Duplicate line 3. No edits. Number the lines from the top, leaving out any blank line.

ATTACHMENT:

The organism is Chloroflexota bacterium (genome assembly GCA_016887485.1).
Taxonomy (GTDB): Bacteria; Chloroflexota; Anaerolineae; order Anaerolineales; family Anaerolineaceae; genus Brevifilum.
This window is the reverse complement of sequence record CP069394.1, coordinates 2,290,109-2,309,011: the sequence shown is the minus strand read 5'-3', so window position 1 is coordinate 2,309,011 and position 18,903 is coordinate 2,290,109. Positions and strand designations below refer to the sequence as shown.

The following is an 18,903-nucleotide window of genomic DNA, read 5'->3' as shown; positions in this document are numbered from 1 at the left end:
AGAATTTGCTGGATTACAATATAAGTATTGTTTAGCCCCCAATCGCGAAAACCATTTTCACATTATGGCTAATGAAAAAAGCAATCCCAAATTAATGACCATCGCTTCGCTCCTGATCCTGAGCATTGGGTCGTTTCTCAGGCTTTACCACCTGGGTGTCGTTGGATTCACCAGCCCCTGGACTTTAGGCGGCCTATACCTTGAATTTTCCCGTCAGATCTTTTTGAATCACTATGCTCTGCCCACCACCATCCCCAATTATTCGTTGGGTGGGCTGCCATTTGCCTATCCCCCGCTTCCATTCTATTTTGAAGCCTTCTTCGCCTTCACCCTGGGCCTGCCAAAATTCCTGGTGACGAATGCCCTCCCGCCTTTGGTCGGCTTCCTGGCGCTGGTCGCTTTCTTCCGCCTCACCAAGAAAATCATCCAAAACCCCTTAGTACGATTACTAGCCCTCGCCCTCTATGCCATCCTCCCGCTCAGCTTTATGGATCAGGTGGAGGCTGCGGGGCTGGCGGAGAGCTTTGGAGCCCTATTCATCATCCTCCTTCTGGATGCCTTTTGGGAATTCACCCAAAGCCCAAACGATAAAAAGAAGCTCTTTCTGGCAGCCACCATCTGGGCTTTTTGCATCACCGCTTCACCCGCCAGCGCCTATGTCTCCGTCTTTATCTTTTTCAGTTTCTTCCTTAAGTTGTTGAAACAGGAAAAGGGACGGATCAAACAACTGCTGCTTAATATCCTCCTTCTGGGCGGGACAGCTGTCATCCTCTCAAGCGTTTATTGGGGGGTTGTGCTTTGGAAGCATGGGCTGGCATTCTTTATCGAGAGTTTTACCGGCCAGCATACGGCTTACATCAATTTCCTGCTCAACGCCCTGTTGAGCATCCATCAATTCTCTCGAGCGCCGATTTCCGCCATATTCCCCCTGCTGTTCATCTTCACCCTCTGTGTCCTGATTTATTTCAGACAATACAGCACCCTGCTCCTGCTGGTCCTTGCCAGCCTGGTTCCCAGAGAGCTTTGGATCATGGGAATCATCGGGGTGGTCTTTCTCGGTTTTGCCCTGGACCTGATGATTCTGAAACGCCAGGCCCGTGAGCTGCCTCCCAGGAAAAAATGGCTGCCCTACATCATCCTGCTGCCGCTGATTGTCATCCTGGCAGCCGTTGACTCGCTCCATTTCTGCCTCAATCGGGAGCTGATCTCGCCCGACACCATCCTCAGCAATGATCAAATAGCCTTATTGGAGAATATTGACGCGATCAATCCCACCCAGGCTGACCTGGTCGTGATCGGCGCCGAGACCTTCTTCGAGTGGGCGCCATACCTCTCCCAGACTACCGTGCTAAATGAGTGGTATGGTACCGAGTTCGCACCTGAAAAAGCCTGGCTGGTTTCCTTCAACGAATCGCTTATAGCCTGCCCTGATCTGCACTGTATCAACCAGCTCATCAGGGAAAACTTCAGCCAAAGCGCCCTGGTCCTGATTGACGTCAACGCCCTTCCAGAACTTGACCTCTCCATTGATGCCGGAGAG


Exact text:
This window is the reverse complement of sequence record CP069394.1, coordinates 2,290,109-2,309,011: the sequence shown is the minus strand read 5'-3', so window position 1 is coordinate 2,309,011 and position 18,903 is coordinate 2,290,109. Positions and strand designations below refer to the sequence as shown.